This spread also can be defined in relation to a MacAdam ellipse. The results from each spectrometer fall inside a single 1-step MacAdam ellipse. This means that the measurements for both spectrometers can be relied upon to find color differences below the limit of human perception, once the system has been calibrated for setup and other zeroing errors.

In Table 3, the measured deviation shows an estimate for the size of each set of results. This is then divided by the estimated MacAdam ellipse for this region. For both spectrometers, the results are easily within one MacAdam step.

Table 3. Flame and STS Emissive Color Measurement Repeatability by MacAdam Steps

Deviation  formula-3
 MacAdam Steps calculated from ellipse estimate for this region
Flame 0.00002 0.01
STS 0.00013 0.05

Summary: How Flame and STS Stack Up

In this head-to-head comparison between the Flame and STS spectrometer for emissive color measurement of LEDs, we have observed that Flame’s greater sensitivity enables it to be used for rapid measurements. Flame can achieve the same signal to noise performance as the STS in a fraction of the time — an advantage in applications where speed is of primary importance. Torus and Maya LSL are other high throughput spectrometer options for fast measurements.

In addition, the STS and the Flame have good absolute accuracy when measurements are compared to a NIST calibrated LED. The absolute emissive color results using off the shelf Ocean Optics equipment fell within a 7-step MacAdam ellipse, a definition used by many LED manufacturers to define the extent of a single “bin” for LED color. This was without any correction applied to account for the differences in equipment between the NIST setup and the STS and Flame setups.

Each spectrometer also demonstrated its repeatability, in both cases less than 1 MacAdam ellipse. The Flame had lower standard deviation in its measurements, with the color temperature standard deviation being about 0.1 of that for the STS. Repeatability is a key parameter, as much of the absolute error can be calibrated out as persistent system error. Repeatability means users will get nearly the same result every time they use the same equipment. This demonstrates the power of spectroscopy to reliably detect small changes in color between LEDs, below the limit of human perception.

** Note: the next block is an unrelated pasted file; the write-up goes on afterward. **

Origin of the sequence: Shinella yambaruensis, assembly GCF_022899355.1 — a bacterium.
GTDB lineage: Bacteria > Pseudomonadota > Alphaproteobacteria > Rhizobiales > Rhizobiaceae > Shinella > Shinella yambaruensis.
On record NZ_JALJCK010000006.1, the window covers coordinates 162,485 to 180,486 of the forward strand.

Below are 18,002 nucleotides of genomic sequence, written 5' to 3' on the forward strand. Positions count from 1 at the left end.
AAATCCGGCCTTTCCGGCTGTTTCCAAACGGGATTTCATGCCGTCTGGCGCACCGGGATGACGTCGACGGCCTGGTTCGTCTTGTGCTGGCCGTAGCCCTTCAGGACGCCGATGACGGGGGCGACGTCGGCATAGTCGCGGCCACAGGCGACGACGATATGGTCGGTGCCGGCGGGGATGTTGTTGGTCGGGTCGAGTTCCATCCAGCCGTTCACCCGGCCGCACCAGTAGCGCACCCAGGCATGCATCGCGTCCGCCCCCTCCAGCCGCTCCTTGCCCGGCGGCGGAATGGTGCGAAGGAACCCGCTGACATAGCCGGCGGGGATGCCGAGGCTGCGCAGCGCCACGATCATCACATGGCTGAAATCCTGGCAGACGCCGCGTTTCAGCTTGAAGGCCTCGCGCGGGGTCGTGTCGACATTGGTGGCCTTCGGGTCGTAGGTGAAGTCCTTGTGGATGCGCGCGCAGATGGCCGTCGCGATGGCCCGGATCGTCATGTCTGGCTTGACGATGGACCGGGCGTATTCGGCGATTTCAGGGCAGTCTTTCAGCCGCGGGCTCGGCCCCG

Different spectrometers allow you to match the performance to your application needs (Table 4). The Flame spectrometer offers a good balance of compact size and strong performance. The STS, while not quite as accurate or repeatable, still offers a useful combination of small size and great value.

Table 4. Comparison of Flame and STS Spectrometers for Key Criteria

Measurement Speed (integration time needed to acquire comparable amount of data) Dimensions and Weight Repeatability Price
Flame 20 ms 88.9 mm x 63.5 mm x 31.9 mm, 265 g Excellent $$
STS 300 ms 40 mm x 42 mm x 24 mm, 68g Good $

Color is a difficult thing to measure at the best of times as it is not an absolute value. The use of spectroscopy allows you to define it objectively. Ocean Optics off the shelf spectrometers, light sources, accessories and software provide powerful tools for accurate measurement of emissive color.


  1. Light Environmental Management for Artificial Protected Horticulture (Review Article). Liu, Wenke. Beijing, China: Institute of Environment and Sustainable Development in Agriculture, Chinese Academy of Agricultural Sciences, 2012, Agrotechnology.
  2. The NASA Light-Emitting Diode Medical Program – Progress in Space Flight and Terrestrial Applications. Whelen, H. T., Houle, J. M., Whelen, N. T., Donohoe, D. L., Cwiklinsky, J., Schmidt, M. H., Gould, L., Larson, D. L., Meyer, G. A., Cevenini, V., Stinson, H. s.l.: American Institute of Physics, 2000, Space Technology and Applications International Forum.
  3. American National Standard for Electric Lamps – Specifications for the Chromaticity of Solid State Lighting (SSL) Products. ANSI (American National Standards Institute) C78.377-2011 . May 2012,
  4. Cree, Inc. Technical Article. LED Color Mixing: Basics and Background. 2010.